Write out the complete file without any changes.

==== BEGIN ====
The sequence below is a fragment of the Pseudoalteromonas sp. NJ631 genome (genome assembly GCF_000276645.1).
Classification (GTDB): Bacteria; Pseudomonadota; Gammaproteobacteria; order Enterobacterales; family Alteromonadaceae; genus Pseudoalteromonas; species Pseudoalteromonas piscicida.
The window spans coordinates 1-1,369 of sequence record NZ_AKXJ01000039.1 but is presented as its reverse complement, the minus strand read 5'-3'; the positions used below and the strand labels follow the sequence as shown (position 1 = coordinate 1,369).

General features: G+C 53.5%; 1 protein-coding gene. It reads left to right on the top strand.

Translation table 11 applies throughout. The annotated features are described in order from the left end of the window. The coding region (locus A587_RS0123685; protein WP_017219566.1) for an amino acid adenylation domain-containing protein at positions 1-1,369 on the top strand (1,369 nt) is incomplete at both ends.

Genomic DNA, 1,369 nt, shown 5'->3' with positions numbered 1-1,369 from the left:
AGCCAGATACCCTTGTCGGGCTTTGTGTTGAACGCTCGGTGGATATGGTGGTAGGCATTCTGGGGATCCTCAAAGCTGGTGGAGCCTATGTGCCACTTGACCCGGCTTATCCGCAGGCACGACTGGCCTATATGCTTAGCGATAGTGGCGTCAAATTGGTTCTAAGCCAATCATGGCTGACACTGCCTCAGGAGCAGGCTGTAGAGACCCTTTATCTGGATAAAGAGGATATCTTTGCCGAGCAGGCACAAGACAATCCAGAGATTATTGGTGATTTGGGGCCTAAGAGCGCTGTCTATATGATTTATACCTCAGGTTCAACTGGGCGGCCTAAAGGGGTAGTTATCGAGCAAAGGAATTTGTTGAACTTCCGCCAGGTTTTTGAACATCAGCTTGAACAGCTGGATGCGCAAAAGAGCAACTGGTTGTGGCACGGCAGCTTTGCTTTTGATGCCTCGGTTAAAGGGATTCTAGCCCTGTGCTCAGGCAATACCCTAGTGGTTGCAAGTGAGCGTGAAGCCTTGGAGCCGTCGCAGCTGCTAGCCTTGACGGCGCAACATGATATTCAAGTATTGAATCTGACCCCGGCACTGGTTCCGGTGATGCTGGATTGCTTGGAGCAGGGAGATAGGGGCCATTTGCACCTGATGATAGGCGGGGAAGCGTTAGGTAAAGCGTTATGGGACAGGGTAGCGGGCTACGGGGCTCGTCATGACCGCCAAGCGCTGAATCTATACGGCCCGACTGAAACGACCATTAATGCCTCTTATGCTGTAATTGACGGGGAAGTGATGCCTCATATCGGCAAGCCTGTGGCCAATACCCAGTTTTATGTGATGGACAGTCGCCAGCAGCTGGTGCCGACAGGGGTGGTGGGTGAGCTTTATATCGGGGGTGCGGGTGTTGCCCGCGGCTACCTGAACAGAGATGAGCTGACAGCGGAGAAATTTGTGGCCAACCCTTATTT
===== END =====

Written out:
The sequence below is a fragment of the Pseudoalteromonas sp. NJ631 genome (genome assembly GCF_000276645.1).
Classification (GTDB): Bacteria; Pseudomonadota; Gammaproteobacteria; order Enterobacterales; family Alteromonadaceae; genus Pseudoalteromonas; species Pseudoalteromonas piscicida.
The window spans coordinates 1-1,369 of sequence record NZ_AKXJ01000039.1 but is presented as its reverse complement, the minus strand read 5'-3'; the positions used below and the strand labels follow the sequence as shown (position 1 = coordinate 1,369).

General features: G+C 53.5%; 1 protein-coding gene. It reads left to right on the top strand.

Translation table 11 applies throughout. The annotated features are described in order from the left end of the window. The coding region (locus A587_RS0123685; protein WP_017219566.1) for an amino acid adenylation domain-containing protein at positions 1-1,369 on the top strand (1,369 nt) is incomplete at both ends.

Genomic DNA, 1,369 nt, shown 5'->3' with positions numbered 1-1,369 from the left:
AGCCAGATACCCTTGTCGGGCTTTGTGTTGAACGCTCGGTGGATATGGTGGTAGGCATTCTGGGGATCCTCAAAGCTGGTGGAGCCTATGTGCCACTTGACCCGGCTTATCCGCAGGCACGACTGGCCTATATGCTTAGCGATAGTGGCGTCAAATTGGTTCTAAGCCAATCATGGCTGACACTGCCTCAGGAGCAGGCTGTAGAGACCCTTTATCTGGATAAAGAGGATATCTTTGCCGAGCAGGCACAAGACAATCCAGAGATTATTGGTGATTTGGGGCCTAAGAGCGCTGTCTATATGATTTATACCTCAGGTTCAACTGGGCGGCCTAAAGGGGTAGTTATCGAGCAAAGGAATTTGTTGAACTTCCGCCAGGTTTTTGAACATCAGCTTGAACAGCTGGATGCGCAAAAGAGCAACTGGTTGTGGCACGGCAGCTTTGCTTTTGATGCCTCGGTTAAAGGGATTCTAGCCCTGTGCTCAGGCAATACCCTAGTGGTTGCAAGTGAGCGTGAAGCCTTGGAGCCGTCGCAGCTGCTAGCCTTGACGGCGCAACATGATATTCAAGTATTGAATCTGACCCCGGCACTGGTTCCGGTGATGCTGGATTGCTTGGAGCAGGGAGATAGGGGCCATTTGCACCTGATGATAGGCGGGGAAGCGTTAGGTAAAGCGTTATGGGACAGGGTAGCGGGCTACGGGGCTCGTCATGACCGCCAAGCGCTGAATCTATACGGCCCGACTGAAACGACCATTAATGCCTCTTATGCTGTAATTGACGGGGAAGTGATGCCTCATATCGGCAAGCCTGTGGCCAATACCCAGTTTTATGTGATGGACAGTCGCCAGCAGCTGGTGCCGACAGGGGTGGTGGGTGAGCTTTATATCGGGGGTGCGGGTGTTGCCCGCGGCTACCTGAACAGAGATGAGCTGACAGCGGAGAAATTTGTGGCCAACCCTTATTT